I’ve often been asked about what makes the body use carbs or fats for fuel both during and after exercise, so today I’ll try to answer this question without hopefully getting overly technical. Bear with me on some of the details, but hopefully by the end of the article I’ll have provided clarity. We’ll get into how your body uses both carbs and fat in energy production along with how this pertains to exercise and weight loss. Understanding the differences will help you make more informed decisions with your pre and post workout nutrition if your goals include changing your body composition.
Alright, let’s start with discussing whether there’s a difference between how the body burns carbs or fats for energy. It’s important to first understand the body really cannot use either carbohydrates or fat directly (in their original form) for energy production. They both must be broken down into smaller units which the cells can then use for energy....
If I asked you what the most important form of exercise is for anyone over the age of 60, what would you say? A lot of individuals would say something like walking, and while aerobic exercise should be without question a top priority, I’d make an argument that strength training should have an even higher priority.
While some will quickly poo-poo that statement, stick with me for a minute while I make my case. Again, just to be clear, this isn’t to say aerobic exercise like walking isn’t beneficial. In fact, it’s something that all adults should regularly look to do for their overall health and wellness. Simply put, we’ve not been designed to sit, but to move! The more you move, the better you move and the more you sit the worse you move.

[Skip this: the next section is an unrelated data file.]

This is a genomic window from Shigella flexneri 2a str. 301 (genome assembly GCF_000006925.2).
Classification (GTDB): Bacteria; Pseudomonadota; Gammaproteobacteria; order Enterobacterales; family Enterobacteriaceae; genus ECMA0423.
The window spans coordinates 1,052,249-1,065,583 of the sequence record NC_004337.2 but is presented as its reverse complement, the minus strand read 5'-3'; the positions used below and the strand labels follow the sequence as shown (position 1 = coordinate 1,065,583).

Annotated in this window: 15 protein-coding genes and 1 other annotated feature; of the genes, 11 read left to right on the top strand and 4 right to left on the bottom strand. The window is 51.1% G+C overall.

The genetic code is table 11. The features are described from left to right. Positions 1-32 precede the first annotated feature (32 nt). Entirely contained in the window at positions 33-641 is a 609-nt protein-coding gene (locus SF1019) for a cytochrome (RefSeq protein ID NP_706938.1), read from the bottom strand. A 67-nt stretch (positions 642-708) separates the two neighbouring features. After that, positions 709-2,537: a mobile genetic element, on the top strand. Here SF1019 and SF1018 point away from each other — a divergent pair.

But the real reason I’m preaching to you today about strength training is that while I see a lot of older adults these days wearing Fitbits and other smartwatches to count their steps and monitor activity (which I...
As a fitness coach one of the most common questions, I get asked is how to improve the appearance of one’s midsection. Many people have been misled into believing that if they do hundreds of crunches and sit-up’s that they’ll end up with a tight, flat stomach.
The truth is that’s not the recipe! While crunches and sit-up’s can be part of well- balanced fitness regiment, you don’t have to do a ton of them, and they’re certainly not the path for fat loss. In my professional opinion, ab isolation exercises are just one piece of the total puzzle in building a strong core and flat stomach that functions as good as it looks.
Here is a summary of my position on ab training:
There is a common longstanding belief that cardio is the best type of exercise if your goal is to lose weight. This is easy to observe if you walk into most any health club during peak hours. You’ll often find most of the individuals who appear to be exercising for weight loss on the cardio equipment and not so many in the free weight training area.
I believe one of the main reasons behind this is the faulty belief system that in a vacuum, cardio is best for weight loss and strength training is best for muscle building.
While cardio is certainly beneficial for weight loss and obviously strength training is beneficial for building muscle, I’d make the argument that strength training is best for BOTH muscle building and fat loss.
It’s been my experience over the past twenty plus years in the fitness training industry that the key component in a lean body transformation is unequivocally strength training.
Therefore, if you’re goal is fat loss, it should be at...